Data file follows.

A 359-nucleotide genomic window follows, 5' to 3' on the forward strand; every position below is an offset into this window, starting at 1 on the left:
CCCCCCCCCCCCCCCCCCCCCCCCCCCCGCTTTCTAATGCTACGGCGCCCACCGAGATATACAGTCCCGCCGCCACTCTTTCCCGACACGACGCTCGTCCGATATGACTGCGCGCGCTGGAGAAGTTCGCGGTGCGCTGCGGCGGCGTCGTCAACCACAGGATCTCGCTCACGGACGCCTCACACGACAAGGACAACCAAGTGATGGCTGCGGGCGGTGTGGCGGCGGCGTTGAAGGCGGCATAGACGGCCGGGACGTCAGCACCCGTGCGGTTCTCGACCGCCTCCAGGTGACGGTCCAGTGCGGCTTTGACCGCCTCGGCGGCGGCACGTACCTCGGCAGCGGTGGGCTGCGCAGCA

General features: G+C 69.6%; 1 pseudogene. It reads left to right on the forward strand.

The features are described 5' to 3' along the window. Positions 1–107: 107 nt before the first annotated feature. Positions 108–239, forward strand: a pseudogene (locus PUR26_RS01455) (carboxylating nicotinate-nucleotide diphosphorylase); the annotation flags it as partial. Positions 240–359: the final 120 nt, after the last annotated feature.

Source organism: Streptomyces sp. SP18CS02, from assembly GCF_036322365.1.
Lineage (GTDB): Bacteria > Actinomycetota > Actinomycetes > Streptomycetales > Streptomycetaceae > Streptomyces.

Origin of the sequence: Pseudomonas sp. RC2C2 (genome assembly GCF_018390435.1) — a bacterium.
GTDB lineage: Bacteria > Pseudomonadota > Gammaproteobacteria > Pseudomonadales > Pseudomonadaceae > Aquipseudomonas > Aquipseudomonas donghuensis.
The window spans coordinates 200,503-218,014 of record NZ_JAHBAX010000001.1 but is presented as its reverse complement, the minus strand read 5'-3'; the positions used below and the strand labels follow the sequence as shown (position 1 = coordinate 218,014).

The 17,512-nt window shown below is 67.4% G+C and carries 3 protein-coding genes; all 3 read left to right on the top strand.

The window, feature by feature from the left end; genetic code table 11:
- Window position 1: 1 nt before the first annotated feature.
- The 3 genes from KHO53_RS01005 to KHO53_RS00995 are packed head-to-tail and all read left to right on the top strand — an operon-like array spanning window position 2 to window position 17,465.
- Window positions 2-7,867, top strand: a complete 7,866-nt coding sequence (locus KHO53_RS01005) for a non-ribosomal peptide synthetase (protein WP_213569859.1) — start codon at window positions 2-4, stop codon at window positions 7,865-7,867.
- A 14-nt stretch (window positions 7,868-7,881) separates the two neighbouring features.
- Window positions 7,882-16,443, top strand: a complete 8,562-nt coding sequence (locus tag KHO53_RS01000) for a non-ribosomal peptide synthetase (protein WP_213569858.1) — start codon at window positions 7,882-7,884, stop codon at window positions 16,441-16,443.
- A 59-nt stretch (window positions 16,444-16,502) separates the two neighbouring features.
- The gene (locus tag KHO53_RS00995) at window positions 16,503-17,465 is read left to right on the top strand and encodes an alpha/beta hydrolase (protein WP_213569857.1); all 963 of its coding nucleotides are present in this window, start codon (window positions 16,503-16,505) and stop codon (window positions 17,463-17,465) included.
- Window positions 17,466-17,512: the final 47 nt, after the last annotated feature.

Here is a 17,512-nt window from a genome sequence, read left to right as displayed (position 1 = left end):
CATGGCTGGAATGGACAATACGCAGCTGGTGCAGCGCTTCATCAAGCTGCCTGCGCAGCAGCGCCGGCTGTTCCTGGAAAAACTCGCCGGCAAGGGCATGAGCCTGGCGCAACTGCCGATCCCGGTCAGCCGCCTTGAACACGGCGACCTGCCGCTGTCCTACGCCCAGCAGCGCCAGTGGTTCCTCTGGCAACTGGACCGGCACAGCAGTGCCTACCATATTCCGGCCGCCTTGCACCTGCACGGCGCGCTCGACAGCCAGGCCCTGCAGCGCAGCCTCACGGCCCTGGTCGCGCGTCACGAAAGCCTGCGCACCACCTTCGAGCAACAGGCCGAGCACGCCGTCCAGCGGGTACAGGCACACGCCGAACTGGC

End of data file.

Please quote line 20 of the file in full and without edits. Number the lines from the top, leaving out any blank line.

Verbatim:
Here is a 17,512-nt window from a genome sequence, read left to right as displayed (position 1 = left end):